December 30, 2010

Tribute to John XXIII from a Nobel Peace Prize candidate.


Baruj Tenembaum, a ”descendant of slaves”

Rome, Wednesday, December 30, 2009 ( – Among the top listed candidates to the Nobel Peace Prize, eventually conferred to President Barak Obama, was Barucj Tenembaum, the founder of the International Raoul Wallenberg Foundation, as confirmed by PRIO, a prestigious and independent academic institute from Oslo, Norway.

On the other hand, Ladbroke, the famous betting agency from London, gave Tenembaum better odds of winning the Nobel, than some high ranking personalities from the international politics such as Nicholas Sarkozy or Tony Blair.

ZENIT has asked Tenembaum, a Jew of Argentinean origin, a pioneer of the inter-religious dialog since the period of Paul VI, what is the reason, in his opinion, for such an interest in his persona and work. ”Who am I”, asks Baruj Tenembaum with modesty, ”I’m not going to refer to that particular matter, since I do not consider myself that important, after all”. ”Who am I?” – he continues to ask himself. ”To be sure, I am the descendant of slaves, of those Jews who worked in Egypt under the whip of the pharaohs, to be freed by Moses later on.

”I’m as Jewish as my brothers who were expelled from Portugal and Spain, who continue missing the Peninsula in their native language: Ladino”, he clarifies.

I’m as Jewish as the ones that were persecuted throughout Europe by way of pogroms, and, also like those six millions annihilated by Hitler(s), in plural”.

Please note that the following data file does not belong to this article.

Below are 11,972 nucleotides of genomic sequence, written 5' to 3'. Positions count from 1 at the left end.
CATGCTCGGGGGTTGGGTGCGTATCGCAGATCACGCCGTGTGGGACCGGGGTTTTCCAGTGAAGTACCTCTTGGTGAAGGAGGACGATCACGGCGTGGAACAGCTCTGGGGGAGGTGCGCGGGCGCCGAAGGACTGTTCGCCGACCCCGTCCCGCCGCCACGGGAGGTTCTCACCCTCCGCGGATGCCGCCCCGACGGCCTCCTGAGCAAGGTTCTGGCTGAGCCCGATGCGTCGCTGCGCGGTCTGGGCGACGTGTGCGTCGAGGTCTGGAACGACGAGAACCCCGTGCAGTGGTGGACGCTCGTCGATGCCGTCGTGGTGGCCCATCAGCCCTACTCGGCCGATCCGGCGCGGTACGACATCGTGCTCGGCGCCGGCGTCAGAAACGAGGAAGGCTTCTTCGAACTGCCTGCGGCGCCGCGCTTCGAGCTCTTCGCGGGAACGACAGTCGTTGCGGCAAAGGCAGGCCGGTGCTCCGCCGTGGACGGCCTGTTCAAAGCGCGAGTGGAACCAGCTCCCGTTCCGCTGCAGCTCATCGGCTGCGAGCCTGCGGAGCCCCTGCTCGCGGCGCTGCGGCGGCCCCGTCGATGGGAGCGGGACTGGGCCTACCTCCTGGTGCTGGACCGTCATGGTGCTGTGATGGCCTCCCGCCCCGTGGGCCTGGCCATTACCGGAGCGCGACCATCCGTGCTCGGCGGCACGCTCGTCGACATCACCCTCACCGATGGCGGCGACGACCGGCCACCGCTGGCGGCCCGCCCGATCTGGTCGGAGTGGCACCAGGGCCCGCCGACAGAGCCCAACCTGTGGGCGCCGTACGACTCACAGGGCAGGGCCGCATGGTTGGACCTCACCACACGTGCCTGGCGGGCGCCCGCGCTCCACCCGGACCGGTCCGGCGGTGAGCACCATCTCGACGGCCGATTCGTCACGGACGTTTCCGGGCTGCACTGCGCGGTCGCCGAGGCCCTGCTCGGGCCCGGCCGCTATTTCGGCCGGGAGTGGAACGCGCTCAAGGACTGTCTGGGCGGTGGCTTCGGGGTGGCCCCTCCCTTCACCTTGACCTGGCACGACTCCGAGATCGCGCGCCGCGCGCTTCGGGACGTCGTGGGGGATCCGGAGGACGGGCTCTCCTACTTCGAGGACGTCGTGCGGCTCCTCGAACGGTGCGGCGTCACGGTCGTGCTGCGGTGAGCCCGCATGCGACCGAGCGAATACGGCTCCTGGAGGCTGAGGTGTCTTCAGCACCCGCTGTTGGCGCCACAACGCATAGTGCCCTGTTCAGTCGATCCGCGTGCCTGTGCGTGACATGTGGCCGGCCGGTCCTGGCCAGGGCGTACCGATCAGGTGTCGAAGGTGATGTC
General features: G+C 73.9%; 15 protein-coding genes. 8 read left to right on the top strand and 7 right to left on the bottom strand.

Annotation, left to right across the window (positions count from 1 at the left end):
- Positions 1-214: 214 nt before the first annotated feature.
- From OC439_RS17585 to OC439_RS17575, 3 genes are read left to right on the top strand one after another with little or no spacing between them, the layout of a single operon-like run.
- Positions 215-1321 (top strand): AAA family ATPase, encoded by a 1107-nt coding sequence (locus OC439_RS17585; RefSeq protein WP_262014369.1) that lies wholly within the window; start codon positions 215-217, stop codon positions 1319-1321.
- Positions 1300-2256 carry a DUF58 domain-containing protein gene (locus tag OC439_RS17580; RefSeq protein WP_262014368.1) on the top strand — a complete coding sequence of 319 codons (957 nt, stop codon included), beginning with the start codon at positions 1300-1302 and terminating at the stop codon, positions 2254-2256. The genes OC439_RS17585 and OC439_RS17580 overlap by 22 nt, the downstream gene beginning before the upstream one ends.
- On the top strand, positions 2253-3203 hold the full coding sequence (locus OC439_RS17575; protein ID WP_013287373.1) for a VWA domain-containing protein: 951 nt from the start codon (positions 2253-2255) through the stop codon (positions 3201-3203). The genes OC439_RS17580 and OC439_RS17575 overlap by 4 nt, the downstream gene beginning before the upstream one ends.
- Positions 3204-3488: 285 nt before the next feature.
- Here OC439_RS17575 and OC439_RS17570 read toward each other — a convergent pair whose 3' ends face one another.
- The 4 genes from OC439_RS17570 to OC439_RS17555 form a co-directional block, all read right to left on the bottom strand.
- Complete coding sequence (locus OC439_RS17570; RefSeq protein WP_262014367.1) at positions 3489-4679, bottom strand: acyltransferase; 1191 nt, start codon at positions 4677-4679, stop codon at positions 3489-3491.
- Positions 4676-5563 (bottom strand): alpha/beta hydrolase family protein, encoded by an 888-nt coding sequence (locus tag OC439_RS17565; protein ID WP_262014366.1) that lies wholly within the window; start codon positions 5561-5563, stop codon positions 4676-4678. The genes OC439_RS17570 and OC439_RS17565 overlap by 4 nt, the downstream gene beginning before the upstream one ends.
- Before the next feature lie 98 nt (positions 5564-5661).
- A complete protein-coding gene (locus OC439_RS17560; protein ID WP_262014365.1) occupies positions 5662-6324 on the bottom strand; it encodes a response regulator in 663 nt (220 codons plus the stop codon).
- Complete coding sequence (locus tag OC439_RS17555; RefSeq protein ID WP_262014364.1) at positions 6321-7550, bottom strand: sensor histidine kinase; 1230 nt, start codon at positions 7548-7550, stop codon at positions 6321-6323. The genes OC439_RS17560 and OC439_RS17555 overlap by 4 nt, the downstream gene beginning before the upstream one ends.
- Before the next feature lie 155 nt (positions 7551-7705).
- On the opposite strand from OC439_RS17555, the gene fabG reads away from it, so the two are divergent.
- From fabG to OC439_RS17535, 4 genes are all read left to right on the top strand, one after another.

”Then, with all the sincerity and modesty: ”Who am I?”, he continues to ask himself.

”I’m just a simple son of settlers who dedicates his life to thank those human beings who saved lives, who risked themselves. The Wallenbergs, the Souza Dantas’s, the Sousa Mendes’s, more then 20,000 gentiles, non-Jews, to whom we owe gratitude, remembrance, and the education of our future generations”.

”At the Wallenberg Foundation we work intensively to dis-cover, among others, the exceptional deeds of those heroic human beings.”

This way, he admits, he was able to ”dis-cover” ”in archives, museums, churches, synagogues, libraries, from his own assistants”, the scope of Angelo Roncalli’s figure, who during WWII, as diplomatic representative of Piux XII in various countries, carried out a brave work to helping the persecuted Jews, as a diplomatic representative of Pio XII in different countries.

”Time and time again, he recognizes, we cannot but feel deeply moved into tears from our eyes when we learn of the feats of this simple, modest and great son of the Italian people, who acted in totally adverse circumstances to save, for example, children exposed to the shadows of hell, breaking and destroying prejudices, going beyond what implied by the rules”.

”Ever so often we imagine Roncalli in prayer, also in the presence of others, asking his driver to stop in front of the Roman synagogue so that he can pray for his Jewish brothers”, explains Tenembaum.

”Or, when he received a delegation of Jews in the Vatican, lifting his hands and exclaimed from the Pope’s seat: ”I’m John, your brother”.

Then, once again: ”Who am I”, asks himself Baruj Tenembaum, ”What survives, what remains, what is important, what is nobel noble, is to underscore what what sur-vives, for example: Angelo Roncalli.

Therefore, he concludes: ”There are thing in life more important then life itself”